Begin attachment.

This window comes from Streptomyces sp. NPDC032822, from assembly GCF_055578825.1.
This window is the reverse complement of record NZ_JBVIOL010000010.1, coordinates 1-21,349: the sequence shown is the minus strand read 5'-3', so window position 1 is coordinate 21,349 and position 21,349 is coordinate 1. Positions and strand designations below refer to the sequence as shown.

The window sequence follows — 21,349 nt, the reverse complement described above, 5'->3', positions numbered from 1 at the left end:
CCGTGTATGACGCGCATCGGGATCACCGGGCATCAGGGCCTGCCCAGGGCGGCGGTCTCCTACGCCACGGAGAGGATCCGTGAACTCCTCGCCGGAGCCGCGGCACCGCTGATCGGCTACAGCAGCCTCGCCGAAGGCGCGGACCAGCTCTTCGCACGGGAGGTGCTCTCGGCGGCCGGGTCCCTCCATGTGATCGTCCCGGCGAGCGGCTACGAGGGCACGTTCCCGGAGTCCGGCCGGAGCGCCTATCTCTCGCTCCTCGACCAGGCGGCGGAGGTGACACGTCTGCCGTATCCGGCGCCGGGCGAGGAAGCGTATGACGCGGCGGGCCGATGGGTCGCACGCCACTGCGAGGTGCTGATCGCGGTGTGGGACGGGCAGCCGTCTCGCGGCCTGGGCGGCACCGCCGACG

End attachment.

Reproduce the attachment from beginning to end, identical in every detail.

This window comes from Streptomyces sp. NPDC032822, from assembly GCF_055578825.1.
This window is the reverse complement of record NZ_JBVIOL010000010.1, coordinates 1-21,349: the sequence shown is the minus strand read 5'-3', so window position 1 is coordinate 21,349 and position 21,349 is coordinate 1. Positions and strand designations below refer to the sequence as shown.

The window sequence follows — 21,349 nt, the reverse complement described above, 5'->3', positions numbered from 1 at the left end:
CCGTGTATGACGCGCATCGGGATCACCGGGCATCAGGGCCTGCCCAGGGCGGCGGTCTCCTACGCCACGGAGAGGATCCGTGAACTCCTCGCCGGAGCCGCGGCACCGCTGATCGGCTACAGCAGCCTCGCCGAAGGCGCGGACCAGCTCTTCGCACGGGAGGTGCTCTCGGCGGCCGGGTCCCTCCATGTGATCGTCCCGGCGAGCGGCTACGAGGGCACGTTCCCGGAGTCCGGCCGGAGCGCCTATCTCTCGCTCCTCGACCAGGCGGCGGAGGTGACACGTCTGCCGTATCCGGCGCCGGGCGAGGAAGCGTATGACGCGGCGGGCCGATGGGTCGCACGCCACTGCGAGGTGCTGATCGCGGTGTGGGACGGGCAGCCGTCTCGCGGCCTGGGCGGCACCGCCGACG